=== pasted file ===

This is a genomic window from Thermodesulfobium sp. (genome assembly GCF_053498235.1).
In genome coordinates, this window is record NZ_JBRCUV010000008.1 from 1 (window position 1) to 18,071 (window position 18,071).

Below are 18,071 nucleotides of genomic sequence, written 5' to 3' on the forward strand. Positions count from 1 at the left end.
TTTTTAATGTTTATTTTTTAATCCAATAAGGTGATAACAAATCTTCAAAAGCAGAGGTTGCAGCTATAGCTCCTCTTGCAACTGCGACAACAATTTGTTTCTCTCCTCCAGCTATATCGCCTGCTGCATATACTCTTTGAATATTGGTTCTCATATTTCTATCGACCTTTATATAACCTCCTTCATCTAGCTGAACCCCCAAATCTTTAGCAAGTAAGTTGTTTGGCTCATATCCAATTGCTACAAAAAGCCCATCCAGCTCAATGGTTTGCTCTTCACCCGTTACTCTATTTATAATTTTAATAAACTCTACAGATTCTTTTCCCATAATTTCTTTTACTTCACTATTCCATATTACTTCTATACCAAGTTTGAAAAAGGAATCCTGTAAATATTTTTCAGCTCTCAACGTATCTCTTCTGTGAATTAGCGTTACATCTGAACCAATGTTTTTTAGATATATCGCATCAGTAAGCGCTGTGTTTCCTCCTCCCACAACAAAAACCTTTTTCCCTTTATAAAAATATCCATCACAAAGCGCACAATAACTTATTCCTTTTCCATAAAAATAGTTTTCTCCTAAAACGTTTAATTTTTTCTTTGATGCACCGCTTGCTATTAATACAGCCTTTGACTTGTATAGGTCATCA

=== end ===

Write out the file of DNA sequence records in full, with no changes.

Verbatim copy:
This is a genomic window from Thermodesulfobium sp. (genome assembly GCF_053498235.1).
In genome coordinates, this window is record NZ_JBRCUV010000008.1 from 1 (window position 1) to 18,071 (window position 18,071).

Below are 18,071 nucleotides of genomic sequence, written 5' to 3' on the forward strand. Positions count from 1 at the left end.
TTTTTAATGTTTATTTTTTAATCCAATAAGGTGATAACAAATCTTCAAAAGCAGAGGTTGCAGCTATAGCTCCTCTTGCAACTGCGACAACAATTTGTTTCTCTCCTCCAGCTATATCGCCTGCTGCATATACTCTTTGAATATTGGTTCTCATATTTCTATCGACCTTTATATAACCTCCTTCATCTAGCTGAACCCCCAAATCTTTAGCAAGTAAGTTGTTTGGCTCATATCCAATTGCTACAAAAAGCCCATCCAGCTCAATGGTTTGCTCTTCACCCGTTACTCTATTTATAATTTTAATAAACTCTACAGATTCTTTTCCCATAATTTCTTTTACTTCACTATTCCATATTACTTCTATACCAAGTTTGAAAAAGGAATCCTGTAAATATTTTTCAGCTCTCAACGTATCTCTTCTGTGAATTAGCGTTACATCTGAACCAATGTTTTTTAGATATATCGCATCAGTAAGCGCTGTGTTTCCTCCTCCCACAACAAAAACCTTTTTCCCTTTATAAAAATATCCATCACAAAGCGCACAATAACTTATTCCTTTTCCATAAAAATAGTTTTCTCCTAAAACGTTTAATTTTTTCTTTGATGCACCGCTTGCTATTAATACAGCCTTTGACTTGTATAGGTCATCA